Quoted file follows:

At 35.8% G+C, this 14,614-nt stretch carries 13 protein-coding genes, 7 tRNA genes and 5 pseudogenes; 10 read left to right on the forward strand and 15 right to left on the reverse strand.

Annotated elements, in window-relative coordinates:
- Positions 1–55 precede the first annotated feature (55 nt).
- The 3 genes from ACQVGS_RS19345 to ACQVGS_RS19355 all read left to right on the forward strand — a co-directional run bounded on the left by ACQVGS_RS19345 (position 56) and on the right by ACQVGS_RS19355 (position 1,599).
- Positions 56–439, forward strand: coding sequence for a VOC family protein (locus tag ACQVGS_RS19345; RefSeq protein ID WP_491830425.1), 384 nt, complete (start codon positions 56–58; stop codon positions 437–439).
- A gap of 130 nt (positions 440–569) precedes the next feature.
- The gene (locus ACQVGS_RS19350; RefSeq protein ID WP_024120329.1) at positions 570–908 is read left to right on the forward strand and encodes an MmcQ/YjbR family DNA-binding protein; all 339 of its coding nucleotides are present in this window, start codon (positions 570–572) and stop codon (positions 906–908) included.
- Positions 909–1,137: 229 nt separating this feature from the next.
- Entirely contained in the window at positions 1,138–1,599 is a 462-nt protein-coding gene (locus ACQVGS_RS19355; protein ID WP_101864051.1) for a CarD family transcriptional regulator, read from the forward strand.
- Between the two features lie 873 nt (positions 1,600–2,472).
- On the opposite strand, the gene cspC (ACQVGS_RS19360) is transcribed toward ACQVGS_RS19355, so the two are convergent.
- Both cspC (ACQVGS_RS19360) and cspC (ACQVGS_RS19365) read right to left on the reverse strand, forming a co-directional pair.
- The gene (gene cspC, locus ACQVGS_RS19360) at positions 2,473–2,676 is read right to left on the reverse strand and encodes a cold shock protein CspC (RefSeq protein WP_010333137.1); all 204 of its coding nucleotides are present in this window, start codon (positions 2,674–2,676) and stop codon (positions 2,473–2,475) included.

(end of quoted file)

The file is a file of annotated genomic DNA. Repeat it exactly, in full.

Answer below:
At 35.8% G+C, this 14,614-nt stretch carries 13 protein-coding genes, 7 tRNA genes and 5 pseudogenes; 10 read left to right on the forward strand and 15 right to left on the reverse strand.

Annotated elements, in window-relative coordinates:
- Positions 1–55 precede the first annotated feature (55 nt).
- The 3 genes from ACQVGS_RS19345 to ACQVGS_RS19355 all read left to right on the forward strand — a co-directional run bounded on the left by ACQVGS_RS19345 (position 56) and on the right by ACQVGS_RS19355 (position 1,599).
- Positions 56–439, forward strand: coding sequence for a VOC family protein (locus tag ACQVGS_RS19345; RefSeq protein ID WP_491830425.1), 384 nt, complete (start codon positions 56–58; stop codon positions 437–439).
- A gap of 130 nt (positions 440–569) precedes the next feature.
- The gene (locus ACQVGS_RS19350; RefSeq protein ID WP_024120329.1) at positions 570–908 is read left to right on the forward strand and encodes an MmcQ/YjbR family DNA-binding protein; all 339 of its coding nucleotides are present in this window, start codon (positions 570–572) and stop codon (positions 906–908) included.
- Positions 909–1,137: 229 nt separating this feature from the next.
- Entirely contained in the window at positions 1,138–1,599 is a 462-nt protein-coding gene (locus ACQVGS_RS19355; protein ID WP_101864051.1) for a CarD family transcriptional regulator, read from the forward strand.
- Between the two features lie 873 nt (positions 1,600–2,472).
- On the opposite strand, the gene cspC (ACQVGS_RS19360) is transcribed toward ACQVGS_RS19355, so the two are convergent.
- Both cspC (ACQVGS_RS19360) and cspC (ACQVGS_RS19365) read right to left on the reverse strand, forming a co-directional pair.
- The gene (gene cspC, locus ACQVGS_RS19360) at positions 2,473–2,676 is read right to left on the reverse strand and encodes a cold shock protein CspC (RefSeq protein WP_010333137.1); all 204 of its coding nucleotides are present in this window, start codon (positions 2,674–2,676) and stop codon (positions 2,473–2,475) included.